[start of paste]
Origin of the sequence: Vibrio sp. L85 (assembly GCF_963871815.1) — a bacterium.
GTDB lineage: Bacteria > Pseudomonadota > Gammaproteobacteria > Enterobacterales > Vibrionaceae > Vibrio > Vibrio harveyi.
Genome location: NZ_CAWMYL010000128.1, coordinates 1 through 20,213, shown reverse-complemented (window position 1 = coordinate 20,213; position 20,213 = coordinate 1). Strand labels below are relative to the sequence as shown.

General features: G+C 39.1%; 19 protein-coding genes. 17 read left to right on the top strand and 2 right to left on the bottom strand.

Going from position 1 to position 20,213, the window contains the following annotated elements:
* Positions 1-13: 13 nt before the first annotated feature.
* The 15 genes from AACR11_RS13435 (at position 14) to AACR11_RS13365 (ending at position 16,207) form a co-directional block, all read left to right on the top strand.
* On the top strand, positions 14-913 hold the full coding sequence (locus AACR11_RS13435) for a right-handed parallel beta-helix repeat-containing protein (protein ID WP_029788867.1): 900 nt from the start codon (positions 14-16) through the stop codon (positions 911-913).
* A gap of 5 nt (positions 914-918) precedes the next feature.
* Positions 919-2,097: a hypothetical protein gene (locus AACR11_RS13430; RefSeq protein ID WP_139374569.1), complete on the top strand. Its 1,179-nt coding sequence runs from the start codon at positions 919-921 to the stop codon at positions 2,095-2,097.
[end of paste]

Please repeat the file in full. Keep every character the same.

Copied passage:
Origin of the sequence: Vibrio sp. L85 (assembly GCF_963871815.1) — a bacterium.
GTDB lineage: Bacteria > Pseudomonadota > Gammaproteobacteria > Enterobacterales > Vibrionaceae > Vibrio > Vibrio harveyi.
Genome location: NZ_CAWMYL010000128.1, coordinates 1 through 20,213, shown reverse-complemented (window position 1 = coordinate 20,213; position 20,213 = coordinate 1). Strand labels below are relative to the sequence as shown.

General features: G+C 39.1%; 19 protein-coding genes. 17 read left to right on the top strand and 2 right to left on the bottom strand.

Going from position 1 to position 20,213, the window contains the following annotated elements:
* Positions 1-13: 13 nt before the first annotated feature.
* The 15 genes from AACR11_RS13435 (at position 14) to AACR11_RS13365 (ending at position 16,207) form a co-directional block, all read left to right on the top strand.
* On the top strand, positions 14-913 hold the full coding sequence (locus AACR11_RS13435) for a right-handed parallel beta-helix repeat-containing protein (protein ID WP_029788867.1): 900 nt from the start codon (positions 14-16) through the stop codon (positions 911-913).
* A gap of 5 nt (positions 914-918) precedes the next feature.
* Positions 919-2,097: a hypothetical protein gene (locus AACR11_RS13430; RefSeq protein ID WP_139374569.1), complete on the top strand. Its 1,179-nt coding sequence runs from the start codon at positions 919-921 to the stop codon at positions 2,095-2,097.